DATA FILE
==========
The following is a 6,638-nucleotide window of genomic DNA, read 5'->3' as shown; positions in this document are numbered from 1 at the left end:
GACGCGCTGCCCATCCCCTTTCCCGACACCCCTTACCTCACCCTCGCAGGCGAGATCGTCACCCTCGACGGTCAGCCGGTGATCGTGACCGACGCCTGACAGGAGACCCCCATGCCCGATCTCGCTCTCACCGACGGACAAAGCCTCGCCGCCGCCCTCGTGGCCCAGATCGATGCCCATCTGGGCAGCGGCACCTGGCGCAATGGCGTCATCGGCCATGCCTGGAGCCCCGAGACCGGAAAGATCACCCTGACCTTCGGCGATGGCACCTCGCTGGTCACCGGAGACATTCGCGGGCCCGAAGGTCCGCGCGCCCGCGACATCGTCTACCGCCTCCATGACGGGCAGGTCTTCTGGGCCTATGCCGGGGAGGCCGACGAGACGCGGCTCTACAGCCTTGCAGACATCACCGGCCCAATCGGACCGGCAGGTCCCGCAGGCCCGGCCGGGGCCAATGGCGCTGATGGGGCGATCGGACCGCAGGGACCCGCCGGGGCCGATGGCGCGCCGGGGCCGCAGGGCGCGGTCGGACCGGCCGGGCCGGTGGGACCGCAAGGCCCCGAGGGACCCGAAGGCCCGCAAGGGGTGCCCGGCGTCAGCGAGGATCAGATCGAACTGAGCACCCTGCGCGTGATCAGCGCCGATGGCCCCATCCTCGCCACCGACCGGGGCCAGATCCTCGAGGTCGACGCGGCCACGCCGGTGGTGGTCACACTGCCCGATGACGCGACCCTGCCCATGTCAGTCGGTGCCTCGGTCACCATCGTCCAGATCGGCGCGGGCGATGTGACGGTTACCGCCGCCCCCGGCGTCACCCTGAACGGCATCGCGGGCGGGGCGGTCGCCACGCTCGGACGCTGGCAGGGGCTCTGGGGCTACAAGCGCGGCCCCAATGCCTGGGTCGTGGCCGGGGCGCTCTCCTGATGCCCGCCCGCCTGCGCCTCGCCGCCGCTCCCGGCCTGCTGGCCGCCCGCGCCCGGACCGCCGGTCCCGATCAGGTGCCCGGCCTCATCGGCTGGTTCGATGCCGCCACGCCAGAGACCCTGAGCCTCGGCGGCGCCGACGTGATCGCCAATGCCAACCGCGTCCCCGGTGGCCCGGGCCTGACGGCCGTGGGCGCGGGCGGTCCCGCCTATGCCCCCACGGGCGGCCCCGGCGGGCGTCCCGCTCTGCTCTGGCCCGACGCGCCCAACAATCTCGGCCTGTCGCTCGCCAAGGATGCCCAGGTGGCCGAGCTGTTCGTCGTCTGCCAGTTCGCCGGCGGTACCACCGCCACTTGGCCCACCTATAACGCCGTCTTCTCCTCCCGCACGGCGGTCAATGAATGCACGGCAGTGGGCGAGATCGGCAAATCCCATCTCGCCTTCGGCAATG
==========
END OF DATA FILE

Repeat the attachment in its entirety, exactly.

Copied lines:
The following is a 6,638-nucleotide window of genomic DNA, read 5'->3' as shown; positions in this document are numbered from 1 at the left end:
GACGCGCTGCCCATCCCCTTTCCCGACACCCCTTACCTCACCCTCGCAGGCGAGATCGTCACCCTCGACGGTCAGCCGGTGATCGTGACCGACGCCTGACAGGAGACCCCCATGCCCGATCTCGCTCTCACCGACGGACAAAGCCTCGCCGCCGCCCTCGTGGCCCAGATCGATGCCCATCTGGGCAGCGGCACCTGGCGCAATGGCGTCATCGGCCATGCCTGGAGCCCCGAGACCGGAAAGATCACCCTGACCTTCGGCGATGGCACCTCGCTGGTCACCGGAGACATTCGCGGGCCCGAAGGTCCGCGCGCCCGCGACATCGTCTACCGCCTCCATGACGGGCAGGTCTTCTGGGCCTATGCCGGGGAGGCCGACGAGACGCGGCTCTACAGCCTTGCAGACATCACCGGCCCAATCGGACCGGCAGGTCCCGCAGGCCCGGCCGGGGCCAATGGCGCTGATGGGGCGATCGGACCGCAGGGACCCGCCGGGGCCGATGGCGCGCCGGGGCCGCAGGGCGCGGTCGGACCGGCCGGGCCGGTGGGACCGCAAGGCCCCGAGGGACCCGAAGGCCCGCAAGGGGTGCCCGGCGTCAGCGAGGATCAGATCGAACTGAGCACCCTGCGCGTGATCAGCGCCGATGGCCCCATCCTCGCCACCGACCGGGGCCAGATCCTCGAGGTCGACGCGGCCACGCCGGTGGTGGTCACACTGCCCGATGACGCGACCCTGCCCATGTCAGTCGGTGCCTCGGTCACCATCGTCCAGATCGGCGCGGGCGATGTGACGGTTACCGCCGCCCCCGGCGTCACCCTGAACGGCATCGCGGGCGGGGCGGTCGCCACGCTCGGACGCTGGCAGGGGCTCTGGGGCTACAAGCGCGGCCCCAATGCCTGGGTCGTGGCCGGGGCGCTCTCCTGATGCCCGCCCGCCTGCGCCTCGCCGCCGCTCCCGGCCTGCTGGCCGCCCGCGCCCGGACCGCCGGTCCCGATCAGGTGCCCGGCCTCATCGGCTGGTTCGATGCCGCCACGCCAGAGACCCTGAGCCTCGGCGGCGCCGACGTGATCGCCAATGCCAACCGCGTCCCCGGTGGCCCGGGCCTGACGGCCGTGGGCGCGGGCGGTCCCGCCTATGCCCCCACGGGCGGCCCCGGCGGGCGTCCCGCTCTGCTCTGGCCCGACGCGCCCAACAATCTCGGCCTGTCGCTCGCCAAGGATGCCCAGGTGGCCGAGCTGTTCGTCGTCTGCCAGTTCGCCGGCGGTACCACCGCCACTTGGCCCACCTATAACGCCGTCTTCTCCTCCCGCACGGCGGTCAATGAATGCACGGCAGTGGGCGAGATCGGCAAATCCCATCTCGCCTTCGGCAATG